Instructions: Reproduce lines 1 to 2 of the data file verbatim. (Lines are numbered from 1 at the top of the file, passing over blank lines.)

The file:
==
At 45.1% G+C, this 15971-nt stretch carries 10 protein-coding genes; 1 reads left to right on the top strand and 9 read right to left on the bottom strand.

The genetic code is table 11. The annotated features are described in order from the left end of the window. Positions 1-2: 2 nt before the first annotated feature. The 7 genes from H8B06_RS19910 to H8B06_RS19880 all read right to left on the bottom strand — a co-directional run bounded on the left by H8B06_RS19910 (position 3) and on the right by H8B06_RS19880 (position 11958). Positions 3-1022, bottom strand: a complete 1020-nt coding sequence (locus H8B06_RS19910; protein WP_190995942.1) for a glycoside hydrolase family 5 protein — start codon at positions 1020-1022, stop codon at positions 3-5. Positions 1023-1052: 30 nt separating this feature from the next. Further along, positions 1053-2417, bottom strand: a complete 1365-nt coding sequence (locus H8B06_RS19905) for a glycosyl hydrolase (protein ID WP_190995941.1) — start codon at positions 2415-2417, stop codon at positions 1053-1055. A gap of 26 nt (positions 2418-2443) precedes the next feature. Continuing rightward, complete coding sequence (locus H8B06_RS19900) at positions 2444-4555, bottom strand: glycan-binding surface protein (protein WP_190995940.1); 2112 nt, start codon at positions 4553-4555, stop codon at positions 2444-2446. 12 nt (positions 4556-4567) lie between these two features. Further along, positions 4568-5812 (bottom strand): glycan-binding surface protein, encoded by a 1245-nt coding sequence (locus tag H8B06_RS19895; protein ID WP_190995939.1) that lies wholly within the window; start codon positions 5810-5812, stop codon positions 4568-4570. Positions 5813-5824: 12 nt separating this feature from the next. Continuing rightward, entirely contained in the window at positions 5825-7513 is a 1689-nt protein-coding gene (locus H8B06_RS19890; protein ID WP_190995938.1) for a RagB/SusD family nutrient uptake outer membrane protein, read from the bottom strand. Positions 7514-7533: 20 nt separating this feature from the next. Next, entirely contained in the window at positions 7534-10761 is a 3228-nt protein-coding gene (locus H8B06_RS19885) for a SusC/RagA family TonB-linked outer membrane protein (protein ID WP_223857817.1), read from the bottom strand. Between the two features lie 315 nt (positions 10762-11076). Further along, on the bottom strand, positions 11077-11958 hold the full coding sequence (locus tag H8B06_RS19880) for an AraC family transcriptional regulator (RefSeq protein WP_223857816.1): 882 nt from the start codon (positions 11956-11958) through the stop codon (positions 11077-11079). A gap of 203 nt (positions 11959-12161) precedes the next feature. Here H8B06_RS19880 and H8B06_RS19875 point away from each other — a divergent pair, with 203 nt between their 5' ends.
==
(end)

At 45.1% G+C, this 15971-nt stretch carries 10 protein-coding genes; 1 reads left to right on the top strand and 9 read right to left on the bottom strand.

The genetic code is table 11. The annotated features are described in order from the left end of the window. Positions 1-2: 2 nt before the first annotated feature. The 7 genes from H8B06_RS19910 to H8B06_RS19880 all read right to left on the bottom strand — a co-directional run bounded on the left by H8B06_RS19910 (position 3) and on the right by H8B06_RS19880 (position 11958). Positions 3-1022, bottom strand: a complete 1020-nt coding sequence (locus H8B06_RS19910; protein WP_190995942.1) for a glycoside hydrolase family 5 protein — start codon at positions 1020-1022, stop codon at positions 3-5. Positions 1023-1052: 30 nt separating this feature from the next. Further along, positions 1053-2417, bottom strand: a complete 1365-nt coding sequence (locus H8B06_RS19905) for a glycosyl hydrolase (protein ID WP_190995941.1) — start codon at positions 2415-2417, stop codon at positions 1053-1055. A gap of 26 nt (positions 2418-2443) precedes the next feature. Continuing rightward, complete coding sequence (locus H8B06_RS19900) at positions 2444-4555, bottom strand: glycan-binding surface protein (protein WP_190995940.1); 2112 nt, start codon at positions 4553-4555, stop codon at positions 2444-2446. 12 nt (positions 4556-4567) lie between these two features. Further along, positions 4568-5812 (bottom strand): glycan-binding surface protein, encoded by a 1245-nt coding sequence (locus tag H8B06_RS19895; protein ID WP_190995939.1) that lies wholly within the window; start codon positions 5810-5812, stop codon positions 4568-4570. Positions 5813-5824: 12 nt separating this feature from the next. Continuing rightward, entirely contained in the window at positions 5825-7513 is a 1689-nt protein-coding gene (locus H8B06_RS19890; protein ID WP_190995938.1) for a RagB/SusD family nutrient uptake outer membrane protein, read from the bottom strand. Positions 7514-7533: 20 nt separating this feature from the next. Next, entirely contained in the window at positions 7534-10761 is a 3228-nt protein-coding gene (locus H8B06_RS19885) for a SusC/RagA family TonB-linked outer membrane protein (protein ID WP_223857817.1), read from the bottom strand. Between the two features lie 315 nt (positions 10762-11076). Further along, on the bottom strand, positions 11077-11958 hold the full coding sequence (locus tag H8B06_RS19880) for an AraC family transcriptional regulator (RefSeq protein WP_223857816.1): 882 nt from the start codon (positions 11956-11958) through the stop codon (positions 11077-11079). A gap of 203 nt (positions 11959-12161) precedes the next feature. Here H8B06_RS19880 and H8B06_RS19875 point away from each other — a divergent pair, with 203 nt between their 5' ends.